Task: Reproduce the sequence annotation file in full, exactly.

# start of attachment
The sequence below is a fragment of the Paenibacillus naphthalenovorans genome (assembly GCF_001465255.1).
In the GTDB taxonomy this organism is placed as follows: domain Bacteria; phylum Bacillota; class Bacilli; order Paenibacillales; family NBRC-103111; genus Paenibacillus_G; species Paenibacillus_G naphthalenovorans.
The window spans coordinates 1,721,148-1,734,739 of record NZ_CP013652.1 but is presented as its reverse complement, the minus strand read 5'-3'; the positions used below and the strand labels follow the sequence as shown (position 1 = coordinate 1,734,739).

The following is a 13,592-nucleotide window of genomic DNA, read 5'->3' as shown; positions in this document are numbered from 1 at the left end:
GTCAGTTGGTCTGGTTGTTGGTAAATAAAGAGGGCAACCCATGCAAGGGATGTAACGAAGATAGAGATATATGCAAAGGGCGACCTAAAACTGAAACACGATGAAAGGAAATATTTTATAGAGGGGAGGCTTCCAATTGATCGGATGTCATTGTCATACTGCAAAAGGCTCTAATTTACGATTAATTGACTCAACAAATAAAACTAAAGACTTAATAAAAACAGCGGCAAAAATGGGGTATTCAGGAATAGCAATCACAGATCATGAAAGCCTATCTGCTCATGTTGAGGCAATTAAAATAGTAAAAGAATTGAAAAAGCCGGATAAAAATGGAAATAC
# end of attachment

The sequence below is a fragment of the Paenibacillus naphthalenovorans genome (assembly GCF_001465255.1).
In the GTDB taxonomy this organism is placed as follows: domain Bacteria; phylum Bacillota; class Bacilli; order Paenibacillales; family NBRC-103111; genus Paenibacillus_G; species Paenibacillus_G naphthalenovorans.
The window spans coordinates 1,721,148-1,734,739 of record NZ_CP013652.1 but is presented as its reverse complement, the minus strand read 5'-3'; the positions used below and the strand labels follow the sequence as shown (position 1 = coordinate 1,734,739).

The following is a 13,592-nucleotide window of genomic DNA, read 5'->3' as shown; positions in this document are numbered from 1 at the left end:
GTCAGTTGGTCTGGTTGTTGGTAAATAAAGAGGGCAACCCATGCAAGGGATGTAACGAAGATAGAGATATATGCAAAGGGCGACCTAAAACTGAAACACGATGAAAGGAAATATTTTATAGAGGGGAGGCTTCCAATTGATCGGATGTCATTGTCATACTGCAAAAGGCTCTAATTTACGATTAATTGACTCAACAAATAAAACTAAAGACTTAATAAAAACAGCGGCAAAAATGGGGTATTCAGGAATAGCAATCACAGATCATGAAAGCCTATCTGCTCATGTTGAGGCAATTAAAATAGTAAAAGAATTGAAAAAGCCGGATAAAAATGGAAATAC